After the introduction of streaming platforms like Spotify and the constant barrage of promotion through social media, the conversation between fans and bands has changed from “Have you heard this great album?” to “Where is the new album?” It can be an unfortunate feeding frenzy for artists these days, where the hungry customer always knows that there is always another kitchen open when another one closes down for repairs. The highly influential Urbana, Illinois band American Football was able to avoid this kind of pressure from fans by playing it slow from the very beginning.
" Let’s write the songs that we want to, right now. We’re kind of starting over. We feel like a new band,” - Mike Kinsella, American Football
Formed in 1997, the band released one self-titled album that inspired countless bands with their slowcore-meets-emo sound. After calling it quits in 2000, that album only swelled in importance. Fans were dying for a reunion, and they got their wish in 2014, as the band announced they would be getting back together for a string of shows. The tour went so well that the band decided to get back into the studio in 2016 to release a new album. But after the wait, did fans welcome a new addition to an already perfect legacy with open arms?
By most accounts, the second self-titled release was a success to all who heard it. Well, perhaps not to the band’s lead singer-songwriter, Mike Kinsella. “I think we thought the songs on ‘LP2’ were good, but we thought we hurried everything. Literally and figuratively,” says Kinsella.
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Kinsella and the band toured that album extensively but felt as though the pressure of delivering on the folklore of the band had perhaps muddied the waters a little bit and that they would need to recapture their inspiration in a more purposeful way. Released last March, the band’s third self-titled record does exactly that, with eight elegant and sprawling songs that capture the same captivating emotional feel that pulled fans in all of those years ago.
“I think, in hindsight, we did feel pressure on the second one and I think we were sort of caving to it a little bit,” says Kinsella, regarding the band’s newfound sense of purpose. “We didn’t realize people had listened to the band or cared about the band and then all of a sudden we found out a lot of people did. Then we had people telling us all of these ways to make a lot of people happy. As much as we think we’re above that, I think it did influence what we were doing to some extent. We weren’t as satisfied creatively as we thought we could have been or thought we would be. Going into the next one, we all agreed [to ask], ‘What are the things we want to do and what are the things that interest us?’ So we concentrated on that a lot more and the songs came out a lot different, I think.”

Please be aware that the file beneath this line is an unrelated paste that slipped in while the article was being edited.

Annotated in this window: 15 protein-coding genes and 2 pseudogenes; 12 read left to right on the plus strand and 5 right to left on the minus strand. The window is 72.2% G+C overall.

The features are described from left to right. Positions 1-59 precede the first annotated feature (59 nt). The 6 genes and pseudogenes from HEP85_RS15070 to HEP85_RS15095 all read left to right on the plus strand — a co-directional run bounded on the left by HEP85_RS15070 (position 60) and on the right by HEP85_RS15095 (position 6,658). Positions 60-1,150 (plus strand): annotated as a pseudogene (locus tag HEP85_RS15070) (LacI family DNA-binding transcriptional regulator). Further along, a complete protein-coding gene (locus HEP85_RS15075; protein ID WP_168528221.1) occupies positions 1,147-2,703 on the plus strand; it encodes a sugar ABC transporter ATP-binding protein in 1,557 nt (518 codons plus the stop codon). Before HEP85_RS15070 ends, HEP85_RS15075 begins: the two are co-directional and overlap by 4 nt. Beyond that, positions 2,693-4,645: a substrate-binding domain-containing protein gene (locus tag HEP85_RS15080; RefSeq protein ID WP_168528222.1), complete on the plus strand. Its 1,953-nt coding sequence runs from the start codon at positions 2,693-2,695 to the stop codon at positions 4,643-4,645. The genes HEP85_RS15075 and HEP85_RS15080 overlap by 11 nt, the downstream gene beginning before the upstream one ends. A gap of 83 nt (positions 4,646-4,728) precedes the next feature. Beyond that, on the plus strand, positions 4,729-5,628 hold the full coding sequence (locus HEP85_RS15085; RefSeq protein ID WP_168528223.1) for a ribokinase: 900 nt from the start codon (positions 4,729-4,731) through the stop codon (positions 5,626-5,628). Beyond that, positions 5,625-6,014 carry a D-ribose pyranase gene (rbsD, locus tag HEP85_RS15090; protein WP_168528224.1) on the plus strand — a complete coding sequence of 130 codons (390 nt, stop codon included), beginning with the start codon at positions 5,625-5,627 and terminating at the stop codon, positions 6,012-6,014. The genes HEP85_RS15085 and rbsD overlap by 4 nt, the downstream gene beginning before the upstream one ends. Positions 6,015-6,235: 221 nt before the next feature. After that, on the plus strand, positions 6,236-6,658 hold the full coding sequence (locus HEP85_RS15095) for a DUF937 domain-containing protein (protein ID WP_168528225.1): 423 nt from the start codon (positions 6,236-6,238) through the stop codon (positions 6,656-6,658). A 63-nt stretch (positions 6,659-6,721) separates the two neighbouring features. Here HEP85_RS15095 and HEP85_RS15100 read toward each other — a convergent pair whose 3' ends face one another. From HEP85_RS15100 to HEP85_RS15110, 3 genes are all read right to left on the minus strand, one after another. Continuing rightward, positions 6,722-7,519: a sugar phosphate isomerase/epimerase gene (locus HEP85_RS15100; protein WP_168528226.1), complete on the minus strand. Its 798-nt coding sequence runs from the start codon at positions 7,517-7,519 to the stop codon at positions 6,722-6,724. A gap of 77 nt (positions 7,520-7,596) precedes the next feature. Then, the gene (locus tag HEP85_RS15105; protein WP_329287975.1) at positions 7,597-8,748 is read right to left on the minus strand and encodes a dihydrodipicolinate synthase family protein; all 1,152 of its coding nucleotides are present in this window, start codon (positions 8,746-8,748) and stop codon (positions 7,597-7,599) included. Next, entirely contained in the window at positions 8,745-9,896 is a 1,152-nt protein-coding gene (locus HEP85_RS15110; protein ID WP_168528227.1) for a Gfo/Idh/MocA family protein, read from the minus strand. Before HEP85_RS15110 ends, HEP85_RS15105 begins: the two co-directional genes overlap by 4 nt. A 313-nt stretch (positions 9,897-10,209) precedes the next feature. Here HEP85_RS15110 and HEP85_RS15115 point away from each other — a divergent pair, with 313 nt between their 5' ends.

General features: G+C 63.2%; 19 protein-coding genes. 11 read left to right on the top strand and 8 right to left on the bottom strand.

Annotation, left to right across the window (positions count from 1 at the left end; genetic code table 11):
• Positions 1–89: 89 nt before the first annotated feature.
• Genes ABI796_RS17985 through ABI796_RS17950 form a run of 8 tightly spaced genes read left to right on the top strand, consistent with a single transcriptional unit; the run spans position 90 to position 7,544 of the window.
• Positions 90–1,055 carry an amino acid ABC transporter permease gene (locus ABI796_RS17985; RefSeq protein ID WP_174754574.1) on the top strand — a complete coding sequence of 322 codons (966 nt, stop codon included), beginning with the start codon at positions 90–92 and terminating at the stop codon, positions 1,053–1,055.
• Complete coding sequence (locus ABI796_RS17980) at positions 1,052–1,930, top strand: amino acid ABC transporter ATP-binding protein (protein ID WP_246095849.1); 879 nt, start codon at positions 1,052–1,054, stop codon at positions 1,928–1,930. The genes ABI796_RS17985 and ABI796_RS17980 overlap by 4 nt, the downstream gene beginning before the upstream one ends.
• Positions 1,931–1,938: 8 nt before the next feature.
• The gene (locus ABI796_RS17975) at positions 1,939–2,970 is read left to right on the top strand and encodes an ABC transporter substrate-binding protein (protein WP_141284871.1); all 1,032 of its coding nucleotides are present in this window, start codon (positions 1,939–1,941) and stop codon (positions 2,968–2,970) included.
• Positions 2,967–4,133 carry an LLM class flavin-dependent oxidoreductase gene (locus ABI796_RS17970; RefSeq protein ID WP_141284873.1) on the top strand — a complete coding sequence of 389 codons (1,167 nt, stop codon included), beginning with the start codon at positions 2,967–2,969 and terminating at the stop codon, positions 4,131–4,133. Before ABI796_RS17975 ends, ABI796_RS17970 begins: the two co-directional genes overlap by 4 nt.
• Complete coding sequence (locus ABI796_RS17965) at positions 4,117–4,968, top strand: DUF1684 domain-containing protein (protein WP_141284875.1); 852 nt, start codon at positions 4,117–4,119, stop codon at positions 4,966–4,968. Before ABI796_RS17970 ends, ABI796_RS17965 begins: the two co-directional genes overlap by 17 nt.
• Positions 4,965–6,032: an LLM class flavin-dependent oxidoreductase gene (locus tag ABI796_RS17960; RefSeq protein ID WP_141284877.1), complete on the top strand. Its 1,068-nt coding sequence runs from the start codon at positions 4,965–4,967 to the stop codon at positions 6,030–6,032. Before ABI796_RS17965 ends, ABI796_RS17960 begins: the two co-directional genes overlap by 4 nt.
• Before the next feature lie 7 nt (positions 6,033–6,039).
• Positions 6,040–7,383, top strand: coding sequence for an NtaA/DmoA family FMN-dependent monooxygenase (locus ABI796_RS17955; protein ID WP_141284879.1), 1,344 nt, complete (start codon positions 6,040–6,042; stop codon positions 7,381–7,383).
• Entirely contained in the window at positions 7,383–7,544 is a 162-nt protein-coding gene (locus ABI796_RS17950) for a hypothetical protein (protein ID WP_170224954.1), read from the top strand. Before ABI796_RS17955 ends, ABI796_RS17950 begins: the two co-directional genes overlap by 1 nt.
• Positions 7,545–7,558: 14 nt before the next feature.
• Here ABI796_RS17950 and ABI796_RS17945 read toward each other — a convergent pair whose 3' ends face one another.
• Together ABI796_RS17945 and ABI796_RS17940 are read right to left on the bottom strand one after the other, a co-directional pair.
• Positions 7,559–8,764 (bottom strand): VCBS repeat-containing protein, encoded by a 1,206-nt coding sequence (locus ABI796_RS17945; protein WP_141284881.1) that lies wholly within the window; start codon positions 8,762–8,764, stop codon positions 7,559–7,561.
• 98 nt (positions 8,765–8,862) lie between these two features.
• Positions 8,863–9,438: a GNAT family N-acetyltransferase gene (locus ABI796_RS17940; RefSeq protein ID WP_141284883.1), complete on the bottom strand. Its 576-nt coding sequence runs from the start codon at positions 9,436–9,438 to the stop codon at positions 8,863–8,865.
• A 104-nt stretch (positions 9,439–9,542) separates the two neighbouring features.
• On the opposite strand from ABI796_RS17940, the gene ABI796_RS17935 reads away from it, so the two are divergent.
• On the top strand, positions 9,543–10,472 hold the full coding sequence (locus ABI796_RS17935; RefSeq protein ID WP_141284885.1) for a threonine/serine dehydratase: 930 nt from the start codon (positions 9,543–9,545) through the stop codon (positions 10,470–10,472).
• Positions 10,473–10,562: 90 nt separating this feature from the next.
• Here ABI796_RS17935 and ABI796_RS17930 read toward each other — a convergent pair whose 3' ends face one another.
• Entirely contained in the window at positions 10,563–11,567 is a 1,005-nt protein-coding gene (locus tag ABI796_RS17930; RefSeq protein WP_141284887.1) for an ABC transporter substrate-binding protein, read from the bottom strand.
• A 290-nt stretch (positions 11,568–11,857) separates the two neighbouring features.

The new record bursts with possibilities as it contains new textures and instruments the band had never dared to use before to color their songs. Furthermore, the band enlisted the talents of three special female guest vocalists — Hayley Williams of Paramore, Elizabeth Powell of Land of Talk, and Rachel Goswell of Slowdive — to introduce a new cast of characters into the band’s traditionally insular world.
“It was somewhat organic,” says Kinsella. “As I was writing vocals, I was writing these falsetto melodies. I would have a main melody and different lines came up and we decided it would be super cool to have a girl doing it… Their contributions totally make the songs for all us. After doing the same thing over and over, every time their stuff comes in it’s like this new life. We’re really stoked.”
In the five years since the band has become active again, they have managed to do the unthinkable: They have transitioned from riding the excitement of a reunion tour to creating music that feels as vital as their younger contemporaries who may be benefiting from the trail they blazed all of those years earlier. Of course, none of this is lost on Kinsella, who views all of this as a complete surprise.
“It’s funny, because it took us all by complete surprise when it all first happened in 2014. Then at some point, when we were making the second record, we kind of fell for it,” explains Kinsella. “We were, like, ‘Oh my god, this is so cool. We’re in this popular band!’ I spent 30 years being in not-popular bands [laughs]. I think there was maybe a little backlash. Maybe it was more reunion stuff than we thought it was. I think we thought it was going to sustain itself as, like, ‘This is cool, a lot of people care.’ But maybe a lot of people care, as it turns out, because it wasn’t supposed to happen, you know? So we went and did this record and were, like, ‘Well, if we’re not beholden to these fans, let’s just write the music we want and let’s proceed assuming that we’re not a popular band and are some band that just likes hanging out with each other. Let’s write the songs that we want to, right now. We’re kind of starting over. We feel like a new band!”